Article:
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Wine Advocate 91 points
In the blind tasting in December, this wine finally began to reveal some potential. It has been closed and frightfully tannic for the last decade. The wine exhibits a good dark ruby/garnet color, a sweet nose of cedar, chocolate, cassis, and spices, good ripe fruit and extraction, and a weighty, large-scaled, tannic finish. Although still unevolved, it is beginning to throw off its cloak of tannin and exhibit more complexity and balance. I remain concerned about how well the fruit will hold, but this wine will undoubtedly hit its plateau around the turn of the century. Putting it in the context of what is a largely disappointing range of Mouton-Rothchilds in the decade of the seventies, great bottles of the 1970 are superior to the 1975, but this is clearly the second-best Mouton of the decade. - WA, RP (2/1996)
Château Mouton Rothschild A Premier Cru Classé in 1973, Château Mouton Rothschild, owned by Baroness Philippine de Rothschild, consists of 205 acres of vines near Pauillac, in the Médoc, North West of the city of Bordeaux. This Premier Cru benefits from exceptionally good natural conditions, both in the quality of the soil, the position of its vines and their exposure to the sun. It is regarded today as one of the world's greatest wine.
The name Mouton is said to be derived from the word „Motte“ meaning mound or elevation of the ground. It was bought in 1853 by Philippe de Rothschilds great-grand father it was in a fairly bad shape and when the classification of 1855 was set up it was not deemed to be good enough to be qualified as a first growth but put in first place amongst the second growths. An injustice it took Philippe de Rothschild until 1973 to rectify. 1920s Philippe de Rothschild called together the owners of Haut Brion, Latour, Lafite, Margaux and Yquem to talk about the idea of bottling and marketing their wines on their own.
The first vintage to be bottled exclusivly at the château was the 1924 vintage. To commemorate this, the cubistic painter Carlu was asked to design the label, yet another revolutionary idea in this most conservative of surroundings. The idea of an artist designing the labels was dropped until 1945 when Philippe Jullian was asked to design a label commemorating the victory over nazi Germany. Since then works of such famous artists as Picasso, Miró, Dali, Chagall and personalities like John Huston and Prince Charles have been used for the labels.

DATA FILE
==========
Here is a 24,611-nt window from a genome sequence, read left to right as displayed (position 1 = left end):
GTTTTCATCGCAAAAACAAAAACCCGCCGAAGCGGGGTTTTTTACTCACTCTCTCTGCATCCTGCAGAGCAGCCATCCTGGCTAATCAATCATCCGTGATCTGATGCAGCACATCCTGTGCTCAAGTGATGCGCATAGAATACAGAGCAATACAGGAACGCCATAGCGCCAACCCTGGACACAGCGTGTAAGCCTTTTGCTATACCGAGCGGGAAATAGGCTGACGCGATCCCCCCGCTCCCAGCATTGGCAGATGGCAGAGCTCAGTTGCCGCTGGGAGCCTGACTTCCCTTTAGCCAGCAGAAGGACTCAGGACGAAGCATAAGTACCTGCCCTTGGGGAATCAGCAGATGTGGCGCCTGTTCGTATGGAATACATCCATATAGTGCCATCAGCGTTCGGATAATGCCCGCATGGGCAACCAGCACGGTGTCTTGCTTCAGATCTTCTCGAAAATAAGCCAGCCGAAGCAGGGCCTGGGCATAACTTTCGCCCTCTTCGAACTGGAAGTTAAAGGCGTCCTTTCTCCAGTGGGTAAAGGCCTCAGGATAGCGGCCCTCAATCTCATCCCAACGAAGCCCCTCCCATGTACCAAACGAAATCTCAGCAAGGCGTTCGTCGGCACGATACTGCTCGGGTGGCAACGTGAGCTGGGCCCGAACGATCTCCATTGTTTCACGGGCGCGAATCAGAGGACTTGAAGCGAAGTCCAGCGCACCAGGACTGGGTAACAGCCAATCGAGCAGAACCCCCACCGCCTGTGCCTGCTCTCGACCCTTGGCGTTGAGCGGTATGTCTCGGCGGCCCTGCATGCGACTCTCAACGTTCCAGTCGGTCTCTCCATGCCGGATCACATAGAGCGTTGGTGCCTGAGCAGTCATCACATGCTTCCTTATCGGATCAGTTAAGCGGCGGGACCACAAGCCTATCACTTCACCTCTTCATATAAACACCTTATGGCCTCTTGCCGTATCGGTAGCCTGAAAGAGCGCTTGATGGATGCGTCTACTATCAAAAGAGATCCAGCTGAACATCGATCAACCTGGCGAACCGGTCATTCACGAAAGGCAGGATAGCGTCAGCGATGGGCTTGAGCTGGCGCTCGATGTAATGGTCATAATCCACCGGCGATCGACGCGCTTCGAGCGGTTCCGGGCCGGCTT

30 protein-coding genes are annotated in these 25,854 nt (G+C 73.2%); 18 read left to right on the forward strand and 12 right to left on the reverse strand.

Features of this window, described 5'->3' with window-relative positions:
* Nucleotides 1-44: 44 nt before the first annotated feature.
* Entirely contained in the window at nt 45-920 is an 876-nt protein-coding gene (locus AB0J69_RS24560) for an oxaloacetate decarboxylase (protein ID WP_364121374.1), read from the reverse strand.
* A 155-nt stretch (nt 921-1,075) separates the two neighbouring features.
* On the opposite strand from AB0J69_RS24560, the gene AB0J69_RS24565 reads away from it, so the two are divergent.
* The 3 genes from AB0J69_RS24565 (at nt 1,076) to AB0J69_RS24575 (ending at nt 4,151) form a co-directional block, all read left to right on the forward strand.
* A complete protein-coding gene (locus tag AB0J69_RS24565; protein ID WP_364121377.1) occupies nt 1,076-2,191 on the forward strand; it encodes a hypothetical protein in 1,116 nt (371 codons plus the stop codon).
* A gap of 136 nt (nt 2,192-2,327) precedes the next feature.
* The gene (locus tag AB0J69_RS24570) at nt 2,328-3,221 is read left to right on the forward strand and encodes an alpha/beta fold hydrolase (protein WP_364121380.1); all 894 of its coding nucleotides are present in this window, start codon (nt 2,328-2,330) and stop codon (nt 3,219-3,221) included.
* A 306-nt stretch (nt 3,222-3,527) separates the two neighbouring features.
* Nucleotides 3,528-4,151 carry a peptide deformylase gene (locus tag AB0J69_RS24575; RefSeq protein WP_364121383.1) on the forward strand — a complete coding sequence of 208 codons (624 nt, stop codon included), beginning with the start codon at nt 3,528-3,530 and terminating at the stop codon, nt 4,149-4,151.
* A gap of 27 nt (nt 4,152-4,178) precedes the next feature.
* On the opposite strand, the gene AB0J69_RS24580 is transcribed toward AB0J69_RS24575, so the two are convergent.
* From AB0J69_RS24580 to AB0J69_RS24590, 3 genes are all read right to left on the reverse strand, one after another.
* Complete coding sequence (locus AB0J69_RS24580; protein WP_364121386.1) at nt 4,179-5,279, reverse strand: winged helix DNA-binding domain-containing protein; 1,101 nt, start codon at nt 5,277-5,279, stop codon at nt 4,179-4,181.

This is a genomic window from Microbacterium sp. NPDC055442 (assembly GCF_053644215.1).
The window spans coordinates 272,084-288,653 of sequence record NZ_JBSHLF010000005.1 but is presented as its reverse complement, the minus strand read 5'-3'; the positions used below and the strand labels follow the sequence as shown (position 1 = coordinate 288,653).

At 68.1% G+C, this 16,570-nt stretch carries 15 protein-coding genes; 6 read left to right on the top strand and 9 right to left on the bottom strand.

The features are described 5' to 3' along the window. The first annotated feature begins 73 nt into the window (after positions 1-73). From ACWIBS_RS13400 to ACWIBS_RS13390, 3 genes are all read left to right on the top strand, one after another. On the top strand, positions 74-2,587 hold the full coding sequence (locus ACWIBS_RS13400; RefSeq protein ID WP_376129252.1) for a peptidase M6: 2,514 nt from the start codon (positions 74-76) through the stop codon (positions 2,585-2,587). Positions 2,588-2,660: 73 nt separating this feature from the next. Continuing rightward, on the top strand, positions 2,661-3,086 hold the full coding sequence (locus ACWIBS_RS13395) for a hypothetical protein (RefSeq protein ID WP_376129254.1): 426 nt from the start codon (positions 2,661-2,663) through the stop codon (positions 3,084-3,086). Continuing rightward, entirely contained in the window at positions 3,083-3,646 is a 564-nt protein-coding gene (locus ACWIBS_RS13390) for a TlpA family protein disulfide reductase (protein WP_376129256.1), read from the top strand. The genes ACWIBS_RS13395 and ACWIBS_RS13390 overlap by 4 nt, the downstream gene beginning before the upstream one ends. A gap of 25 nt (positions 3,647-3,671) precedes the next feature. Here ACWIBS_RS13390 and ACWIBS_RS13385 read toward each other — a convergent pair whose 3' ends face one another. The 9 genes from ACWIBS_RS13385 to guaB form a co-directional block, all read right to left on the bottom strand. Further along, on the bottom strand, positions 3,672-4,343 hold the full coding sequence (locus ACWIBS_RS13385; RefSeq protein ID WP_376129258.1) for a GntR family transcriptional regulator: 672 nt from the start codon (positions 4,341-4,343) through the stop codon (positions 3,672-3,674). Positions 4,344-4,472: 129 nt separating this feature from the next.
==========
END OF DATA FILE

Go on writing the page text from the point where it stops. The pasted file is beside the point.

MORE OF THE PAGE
In 1988, Baroness Philippine de Rothschild, who had already been associated with her father's work for some time, succeeded her father. She has in turn become the guarantor of the quality of an illustrious wine whose motto proudly proclaims : "Premier je suis, second je fus, Mouton ne change". First I am, second I was, I Mouton do not change
Vineyard soil: very deep gravel on a limestone base Production area: 82.5 ha Grape varieties: 77% Cabernet Sauvignon, 12% Merlot, 9% Cabernet Franc, 2% Petit Verdot Average age of vines: 48 years Harvest method: hand picked. The grapes from the younger vines are harvested first and vinified separately.
Winemaking: Before destemming, the grapes are hand-sorted then selected one by one. Vinification depends on each vintage and the characteristics of each vat. All the relevant parameters, such as temperature, pumping over, aeration, vatting time and running off, are monitored by the technical manager, the cellar-master and the laboratory.
Ageing: 19 to 22 months in oak barrels (almost all new, the percentage varying according to the vintage)
1975 ANDY WHAROL
Born in Philadelphia, Andy Warhol (1930-1987) began as a commercial artist in an advertising agency and was to become one of the leading exponents of Pop Art, which he himself defined as "the art of making the ordinary original". In 1962, he put on a show of his famous silk-screen prints of Coca Cola bottles, followed by the Campbell's Soup and Heinz Tomato Ketchup. He went on to apply the same treatment to the stars: Marilyn Monroe, Liz Taylor and Jackie Kennedy. This was Warhol's way of satirising our consumer society, attacking it through its most universally respected myths: consumer products which on canvas were seen to be full of nothing, famous faces frozen in magazine-picture attitudes which transformed them too into more consumer products.
The painter himself did not escape. His studio, which he ironically christened "The Factory", became the conscious antithesis of everything American society stood for: haunted by louche admirers and hangers-on, Warhol himself, with his dyed hair and heavy make-up, became a work of art.
For the 1976 Mouton Rothschild label, Warhol, working as always from photographs, is in semi-serious mood, juxtaposing different studies of Baron Philippe.
Bordeaux: After four miserable vintages came the hot vintage of 1975 which put Bordeaux wines briefly into the limelight once again. The unsettled temperature in September turned into good weather for the harvest. Grapes were high in sugar content, but for many reds especially Cabernet Sauvignon based ones were lacking of phenolic ripeness. This yielded masculine and even aggressive reds with austere and even hard tannins.
Graves and Pomerol wines have proved to be the most delicious from this year. La Mission Haut-Brion and Lafleur-Pétrus stand out as the best ones, with Trotanoy just after them.Pétrus has proven to be the very exceptional with more aggressive and full-bodied style than usually. The Lafite-Rothschild at the reasonable price of 300 euro is the first seventies Lafite that gives a promise of improvement. On the other hand Haut-Brion considered very good has proven to be a slight disappointment.
For dry whites this was outstanding and Sauternes an excellent vintage. The best Sauternes experiences have been Yquem, Coutet, Gilette and Suduiraut.